The moral of the fable is this:  it only takes one person’s confirmation to prove the theory incorrect.

There are a lot of people who choose to believe psychic phenomena is a hoax, fake, an impossibility. Maureen admits to being one of those doubters at one point. But when scientific research, as well as her own experiences, proved certain theories wrong, like psychokinesis, she began to look at psychic and paranormal activity differently. “Impossible Realities” takes the reader on a journey into another realm where the impossible is possible…and then offers the proof.

I’ll be honest, I am so fascinated by this book I’m now on my second reading. I think you’ll feel the same. And to “prove” it, I’ve included an excerpt after my interview with the talented and mesmerizing, Maureen Caudill.

MEET THE AUTHOR:  Maureen Caudill

I can’t begin to express my enthusiasm for today’s featured author and her recently published non-fiction work, “Impossible Realities”. It’s a subject I find fascinating . . . the science behind psychic and paranormal activity. A former Defense Department contractor on artificial intelligence, Maureen Caudill offers evidence to support a wide range of paranormal phenomena.

Maureen, you’ve spent over 15 years as a researcher in artificial intelligence and neural networks. Just citing your experience might intimidate many readers yet you’ve written a book that’s easy for a lay person to understand. Have you always been interested in psychic and paranormal activity or did it evolve through your research?

I’ve always tried to have an open mind about everything, and let the data determine what “truth” was—something that’s not particularly common in certain types of questions. However, what really sparked me was something that happened to me 10 or so years ago. After a lifetime of having absolutely nothing psychic in the way of personal experiences, I took a week-long retreat and found myself doing things that I would have labeled as absolutely impossible.  The problem is, if you explain those events to someone else, there is always skepticism—it could have been faked or hoaxed, etc. etc. But when it happens to you and you know there was no hoaxing involved…well, it’s really difficult to discount these events as being fakes.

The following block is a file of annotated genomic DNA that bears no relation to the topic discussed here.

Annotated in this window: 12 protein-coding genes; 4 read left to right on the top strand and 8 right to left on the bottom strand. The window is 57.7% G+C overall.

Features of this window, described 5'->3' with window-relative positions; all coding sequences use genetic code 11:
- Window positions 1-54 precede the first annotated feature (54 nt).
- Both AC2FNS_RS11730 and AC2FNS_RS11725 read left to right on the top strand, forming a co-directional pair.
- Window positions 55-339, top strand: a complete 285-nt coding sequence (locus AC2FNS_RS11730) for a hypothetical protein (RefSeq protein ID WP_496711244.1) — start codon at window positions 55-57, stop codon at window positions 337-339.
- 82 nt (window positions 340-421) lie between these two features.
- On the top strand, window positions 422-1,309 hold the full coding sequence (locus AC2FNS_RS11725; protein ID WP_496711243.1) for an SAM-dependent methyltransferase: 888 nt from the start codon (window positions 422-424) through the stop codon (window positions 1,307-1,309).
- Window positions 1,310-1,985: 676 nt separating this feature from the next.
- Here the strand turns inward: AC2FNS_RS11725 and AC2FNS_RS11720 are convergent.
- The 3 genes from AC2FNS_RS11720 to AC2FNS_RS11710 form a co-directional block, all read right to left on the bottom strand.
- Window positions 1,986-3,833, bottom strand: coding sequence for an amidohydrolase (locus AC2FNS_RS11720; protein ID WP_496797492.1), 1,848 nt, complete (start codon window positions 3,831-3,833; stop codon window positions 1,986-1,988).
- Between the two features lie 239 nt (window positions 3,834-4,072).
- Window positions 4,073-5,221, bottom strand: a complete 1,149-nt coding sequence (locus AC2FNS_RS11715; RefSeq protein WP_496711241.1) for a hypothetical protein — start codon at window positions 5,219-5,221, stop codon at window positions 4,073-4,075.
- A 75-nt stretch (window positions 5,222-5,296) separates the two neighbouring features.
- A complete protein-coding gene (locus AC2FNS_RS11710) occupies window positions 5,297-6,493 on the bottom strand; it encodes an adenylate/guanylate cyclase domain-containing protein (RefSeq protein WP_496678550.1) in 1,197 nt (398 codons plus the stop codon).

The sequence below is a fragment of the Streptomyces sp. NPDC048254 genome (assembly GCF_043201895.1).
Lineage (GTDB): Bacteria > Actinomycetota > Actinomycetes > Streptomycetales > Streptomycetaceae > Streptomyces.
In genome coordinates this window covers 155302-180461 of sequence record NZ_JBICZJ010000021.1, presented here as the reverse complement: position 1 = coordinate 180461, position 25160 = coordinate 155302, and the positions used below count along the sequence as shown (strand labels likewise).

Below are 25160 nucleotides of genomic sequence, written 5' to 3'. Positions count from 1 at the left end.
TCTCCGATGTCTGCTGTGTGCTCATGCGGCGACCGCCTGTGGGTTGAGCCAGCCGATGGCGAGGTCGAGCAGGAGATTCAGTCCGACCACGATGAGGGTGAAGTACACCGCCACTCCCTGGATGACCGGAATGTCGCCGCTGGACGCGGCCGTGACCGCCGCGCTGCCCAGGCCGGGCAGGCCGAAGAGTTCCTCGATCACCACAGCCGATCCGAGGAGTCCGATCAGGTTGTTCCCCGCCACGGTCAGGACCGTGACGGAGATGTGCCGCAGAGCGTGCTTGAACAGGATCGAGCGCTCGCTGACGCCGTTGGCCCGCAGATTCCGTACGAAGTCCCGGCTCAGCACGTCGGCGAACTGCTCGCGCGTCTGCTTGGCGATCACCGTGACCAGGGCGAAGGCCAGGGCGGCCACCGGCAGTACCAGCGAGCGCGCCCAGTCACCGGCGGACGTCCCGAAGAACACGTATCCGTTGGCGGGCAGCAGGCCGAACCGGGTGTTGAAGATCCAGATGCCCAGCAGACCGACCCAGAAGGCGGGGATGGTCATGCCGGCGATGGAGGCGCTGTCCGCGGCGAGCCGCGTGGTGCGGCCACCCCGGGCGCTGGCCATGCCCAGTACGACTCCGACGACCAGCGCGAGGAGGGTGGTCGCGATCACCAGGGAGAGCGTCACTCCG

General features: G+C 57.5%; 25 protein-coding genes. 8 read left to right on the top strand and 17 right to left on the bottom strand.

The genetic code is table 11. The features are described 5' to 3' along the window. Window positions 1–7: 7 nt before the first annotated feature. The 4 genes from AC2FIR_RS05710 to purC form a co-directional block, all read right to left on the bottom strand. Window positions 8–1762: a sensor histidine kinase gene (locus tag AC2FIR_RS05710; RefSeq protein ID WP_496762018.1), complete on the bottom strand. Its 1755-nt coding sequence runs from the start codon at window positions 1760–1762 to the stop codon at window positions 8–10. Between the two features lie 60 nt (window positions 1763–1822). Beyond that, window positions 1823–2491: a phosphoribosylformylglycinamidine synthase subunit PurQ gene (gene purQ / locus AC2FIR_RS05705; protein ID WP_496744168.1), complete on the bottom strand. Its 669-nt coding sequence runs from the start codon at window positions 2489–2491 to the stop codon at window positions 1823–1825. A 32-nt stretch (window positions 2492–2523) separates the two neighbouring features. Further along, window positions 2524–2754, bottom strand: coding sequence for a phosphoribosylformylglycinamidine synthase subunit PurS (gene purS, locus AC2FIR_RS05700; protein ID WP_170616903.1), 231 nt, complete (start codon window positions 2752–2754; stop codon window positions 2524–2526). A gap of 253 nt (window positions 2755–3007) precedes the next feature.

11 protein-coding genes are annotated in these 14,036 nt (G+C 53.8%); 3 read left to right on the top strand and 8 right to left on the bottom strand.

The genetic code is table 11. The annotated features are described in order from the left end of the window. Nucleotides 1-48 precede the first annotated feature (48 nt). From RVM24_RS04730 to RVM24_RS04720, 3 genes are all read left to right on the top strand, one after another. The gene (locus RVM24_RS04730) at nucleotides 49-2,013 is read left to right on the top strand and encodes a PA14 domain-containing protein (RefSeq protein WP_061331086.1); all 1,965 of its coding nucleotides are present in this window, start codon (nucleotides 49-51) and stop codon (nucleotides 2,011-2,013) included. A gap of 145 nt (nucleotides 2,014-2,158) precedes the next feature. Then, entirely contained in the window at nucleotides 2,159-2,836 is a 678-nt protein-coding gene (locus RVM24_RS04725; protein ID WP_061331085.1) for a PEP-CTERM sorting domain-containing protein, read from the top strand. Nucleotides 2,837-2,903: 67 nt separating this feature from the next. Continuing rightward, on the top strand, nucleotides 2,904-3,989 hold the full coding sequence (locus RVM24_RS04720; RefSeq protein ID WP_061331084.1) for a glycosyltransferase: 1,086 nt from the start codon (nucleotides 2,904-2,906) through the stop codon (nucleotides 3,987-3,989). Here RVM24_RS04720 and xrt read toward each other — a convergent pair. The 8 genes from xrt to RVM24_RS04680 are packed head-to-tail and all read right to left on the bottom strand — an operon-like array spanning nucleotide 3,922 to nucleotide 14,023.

Because of those experiences, described in my previous book SUDDENLY PSYCHIC:A Skeptic’s Journey, and the ones I’ve had over the years since then, I now believe strongly that psychic skills are natural human skills that everyone has to one degree or another, just as everyone has some degree of musical talent.  We’re not all concert pianists, but pretty much everyone can hum a tune or pick out “Chopsticks” on a piano. And with practice and training, we can all become reasonably good at whatever psychic skills we have the most natural talent for.

We don’t yet have a solid theory for how these skills work, but to throw out the evidence for lack of a theory is the very opposite of “scientific.”

I especially like the fact you side step sensationalism in favor of a logical, “normal” approach to a series of topics many view with a skeptic’s mind, such as psychokinesis, remote viewing, energy healing, precognition, telepathy, reincarnation and NDE / afterlife. Which of these do you find the most interesting, and why?

The ones I find most intriguing—and puzzling—are generally the ones involving time.  There is no question that psychic skills somehow operate outside time. For example, a remote viewer can as easily view the past or the future as the present. (Though getting numbers is really hard for some reason, so remote viewing winning lottery tickets is very challenging!) We don’t understand that. But I think the one thing that’s very clear is that we don’t really understand what time is. It’s also possible that time really is what the old joke said: It’s something we all made up and pretend to believe in so everything doesn’t happen at once. The more I explore these realms, the more I begin to believe that everything really does happen at once.

In your opinion, why do some people experience “gifts and abilities” that others do not?

Mostly, I believe, it’s because people are culturally trained to suppress our psychic skills. There’s a reason reincarnation is mostly reported in Eastern cultures—it’s a perfectly accepted part of their culture and religion. When I was writing the reincarnation chapter, however, I looked for stories that were not from that part of the world—and I found them. There’s a great story of a NY cop—a Catholic (and Catholics are not known for their belief in reincarnation as far as I’m aware)—who not only reincarnated in his own grandson, he predicted before his death that he would do so.

As I mentioned, I believe anyone can be psychic if they are willing to open their minds and try. I occasionally do workshops where one of the most popular things is a segment teaching people about spoon-bending. I don’t stand up there and bend a bunch of spoons (or forks; I like forks better for reasons I explain in the book). Instead I pass out good quality cutlery and talk the group through the process and have everyone bend their own darned forks!  Watching me do it would leave lots of questions about how I faked it. When you do it yourself, you know it wasn’t a fake.

And you know what? In my experience, in a big group (several hundred people) I get about 85-90% success rate when I ask folks to hold up their twisted forks. In a small group, where I can give a little extra guidance to anyone who needs a little boost, I get virtually 100% success. It’s very rare in that case for someone to fail.